• Sounds Dangerous!, a 3-D audio presentation featuring comedian Drew Carey.


    Streets of America

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    Finale at Lights, Motors, Action!
    Extreme Stunt Show
    Originally the New York Street backlot set that was part of the park's original Backlot Studio Tour, the section was later opened to pedestrian traffic. More recently, additional architectural treatments were added to create street sets resembling San Francisco and Chicago.

  • Jim Henson's Muppet*Vision 3D, a 3-D movie experience featuring Kermit the Frog, Miss Piggy and other Muppet characters.
  • Studio Backlot Tour, showing how movie special effects are created. Guests see a movie scene set on the Special Effects Water Tank filmed using volunteers from the audience and various special effects. The audience sees this final sequence edited all together in an action sequence called Harbor Attack. Guests board trams and are taken through Catastrophe Canyon, to see fire and water effects, and are driven past large-scale movie props.
  • Lights, Motors, Action! Extreme Stunt Show, a behind-the-scenes look at how vehicle action sequences are created for films, adapted from a similar show at Walt Disney Studios Park.
  • Honey, I Shrunk the Kids Movie Set Adventure, an oversized playground based on the movie Honey, I Shrunk the Kids.

    Animation Courtyard

    This section of the park originally was the starting point for the tours of the park's active production studios. Its entrance is marked by a square "studio arch," much like a real Hollywood studio lot entrance might be marked. In the spring of 2008, Animation Courtyard was expanded to include portions of the former Mickey Avenue section of the park.

  • Walt Disney: One Man's Dream, a museum-like walkthrough attraction that explores the life of Walt Disney and his legacy through photos, models, rare artifacts and a short biographical film narrated by Julie Andrews as well as archival audio of Walt himself.
  • Journey Into Narnia, a walk-through interactive attraction featuring props from the movie series. The attraction currently contains elements from the series' second film, The Chronicles of Narnia: Prince Caspian.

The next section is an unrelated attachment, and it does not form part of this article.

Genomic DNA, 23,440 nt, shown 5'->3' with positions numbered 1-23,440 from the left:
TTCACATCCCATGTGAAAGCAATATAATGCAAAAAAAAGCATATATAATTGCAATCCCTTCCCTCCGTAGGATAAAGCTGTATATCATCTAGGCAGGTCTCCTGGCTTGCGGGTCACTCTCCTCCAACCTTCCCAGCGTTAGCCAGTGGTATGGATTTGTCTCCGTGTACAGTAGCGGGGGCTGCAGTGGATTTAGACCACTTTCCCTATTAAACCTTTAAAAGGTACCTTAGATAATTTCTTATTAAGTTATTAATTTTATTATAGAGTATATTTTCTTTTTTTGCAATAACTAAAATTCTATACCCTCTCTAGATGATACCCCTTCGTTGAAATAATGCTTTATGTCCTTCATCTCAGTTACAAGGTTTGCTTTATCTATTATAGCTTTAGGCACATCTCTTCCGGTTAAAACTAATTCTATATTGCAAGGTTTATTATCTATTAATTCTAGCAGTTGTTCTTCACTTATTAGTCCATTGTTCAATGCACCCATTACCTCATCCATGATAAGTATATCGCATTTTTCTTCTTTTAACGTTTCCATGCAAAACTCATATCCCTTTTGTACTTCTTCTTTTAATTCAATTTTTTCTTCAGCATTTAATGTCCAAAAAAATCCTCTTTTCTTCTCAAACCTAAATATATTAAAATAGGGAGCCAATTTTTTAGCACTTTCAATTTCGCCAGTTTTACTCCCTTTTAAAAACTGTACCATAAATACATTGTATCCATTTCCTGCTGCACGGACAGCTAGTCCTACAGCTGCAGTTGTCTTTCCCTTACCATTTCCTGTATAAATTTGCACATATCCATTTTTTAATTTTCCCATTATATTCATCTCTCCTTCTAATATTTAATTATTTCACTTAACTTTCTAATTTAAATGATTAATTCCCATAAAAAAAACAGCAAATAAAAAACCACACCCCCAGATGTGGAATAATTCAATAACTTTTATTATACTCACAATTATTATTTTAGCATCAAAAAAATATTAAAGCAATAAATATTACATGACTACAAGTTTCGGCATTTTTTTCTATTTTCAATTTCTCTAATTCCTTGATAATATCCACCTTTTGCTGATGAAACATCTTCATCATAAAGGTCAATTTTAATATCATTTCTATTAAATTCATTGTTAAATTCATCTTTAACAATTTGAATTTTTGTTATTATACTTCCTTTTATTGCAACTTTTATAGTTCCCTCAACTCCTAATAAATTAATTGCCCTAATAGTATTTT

• The American Film Institute Showcase, a rotating exhibit of movie props and memorabilia.
  • Voyage of The Little Mermaid, a live performance using puppets, lasers, movies, human actors, and water (mist) to re-create the animated Little Mermaid movie, in a condensed form.
  • Playhouse Disney Live on Stage!, a live performance featuring puppet characters from the Playhouse Disney block of programming on The Disney Channel. Currently, this show features characters from Mickey Mouse Clubhouse, Handy Manny, and Little Einsteins.
  • The Magic of Disney Animation, an attraction that examines the development process of an animated character. It also includes interactive games and exhibits, along with meet-and-greet areas for the Disney and Pixar characters.

    Pixar Place

    The park's newest section includes many of the original soundstages used when the park hosted actual production facilities. Today, Pixar Place resembles the Emeryville, California campus of Pixar Animation Studios.

  • Toy Story Midway Mania!, an interactive attraction inspired by classic carnival midway games and featuring popular Pixar characters.

    Sunset Boulevard

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    The Twilight Zone Tower
    of Terror attraction


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    Fantasmic! Poster

    Sunset Boulevard was the first expansion to Disney's Hollywood Studios, opening in July 1994.

  • Beauty and the Beast Live on Stage, a stage show featuring highlights of the film.
  • Rock 'n' Roller Coaster Starring Aerosmith, an indoor roller coaster in the dark with three inversions and a high-speed launch.
  • The Twilight Zone Tower of Terror, a thrill ride that drops guests in an elevator in a randomized set of four sequences each involving multiple high-speed drops and ascents. In addition, special effects including scents, lighting and sound enhance the experience.
  • Fantasmic!, a nighttime show with characters and fireworks held in the adjacent Hollywood Hills Amphitheater.




    Live entertainment

    Disney's Hollywood Studios has featured numerous forms of in-park entertainment throughout its history. During its early years, the park featured the "Star Today" program, with a daily celebrity guest. The celebrity would often be featured in a motorcade along Hollywood Boulevard, or would take part in a handprint ceremony at the Great Movie Ride's entrance, or even participate in an interview session.